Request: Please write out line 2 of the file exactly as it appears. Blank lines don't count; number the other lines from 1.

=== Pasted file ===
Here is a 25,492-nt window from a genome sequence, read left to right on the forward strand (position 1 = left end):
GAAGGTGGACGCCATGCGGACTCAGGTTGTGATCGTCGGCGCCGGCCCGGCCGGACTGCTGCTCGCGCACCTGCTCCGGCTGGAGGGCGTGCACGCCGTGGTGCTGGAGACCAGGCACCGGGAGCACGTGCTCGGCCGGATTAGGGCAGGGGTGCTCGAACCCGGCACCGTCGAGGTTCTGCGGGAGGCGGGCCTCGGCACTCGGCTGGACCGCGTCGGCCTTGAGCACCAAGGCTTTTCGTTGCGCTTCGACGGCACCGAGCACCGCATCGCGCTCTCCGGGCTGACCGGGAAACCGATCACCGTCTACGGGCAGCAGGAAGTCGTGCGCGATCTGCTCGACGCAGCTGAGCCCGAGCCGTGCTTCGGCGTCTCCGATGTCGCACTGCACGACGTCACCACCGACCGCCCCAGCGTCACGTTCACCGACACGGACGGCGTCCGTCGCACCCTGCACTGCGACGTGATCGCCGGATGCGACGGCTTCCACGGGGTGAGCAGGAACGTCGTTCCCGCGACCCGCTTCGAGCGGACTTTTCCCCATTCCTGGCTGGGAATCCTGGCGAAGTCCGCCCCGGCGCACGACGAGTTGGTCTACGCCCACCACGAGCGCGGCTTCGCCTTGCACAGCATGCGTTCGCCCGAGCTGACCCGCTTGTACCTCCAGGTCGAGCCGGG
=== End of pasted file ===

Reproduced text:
GAAGGTGGACGCCATGCGGACTCAGGTTGTGATCGTCGGCGCCGGCCCGGCCGGACTGCTGCTCGCGCACCTGCTCCGGCTGGAGGGCGTGCACGCCGTGGTGCTGGAGACCAGGCACCGGGAGCACGTGCTCGGCCGGATTAGGGCAGGGGTGCTCGAACCCGGCACCGTCGAGGTTCTGCGGGAGGCGGGCCTCGGCACTCGGCTGGACCGCGTCGGCCTTGAGCACCAAGGCTTTTCGTTGCGCTTCGACGGCACCGAGCACCGCATCGCGCTCTCCGGGCTGACCGGGAAACCGATCACCGTCTACGGGCAGCAGGAAGTCGTGCGCGATCTGCTCGACGCAGCTGAGCCCGAGCCGTGCTTCGGCGTCTCCGATGTCGCACTGCACGACGTCACCACCGACCGCCCCAGCGTCACGTTCACCGACACGGACGGCGTCCGTCGCACCCTGCACTGCGACGTGATCGCCGGATGCGACGGCTTCCACGGGGTGAGCAGGAACGTCGTTCCCGCGACCCGCTTCGAGCGGACTTTTCCCCATTCCTGGCTGGGAATCCTGGCGAAGTCCGCCCCGGCGCACGACGAGTTGGTCTACGCCCACCACGAGCGCGGCTTCGCCTTGCACAGCATGCGTTCGCCCGAGCTGACCCGCTTGTACCTCCAGGTCGAGCCGGG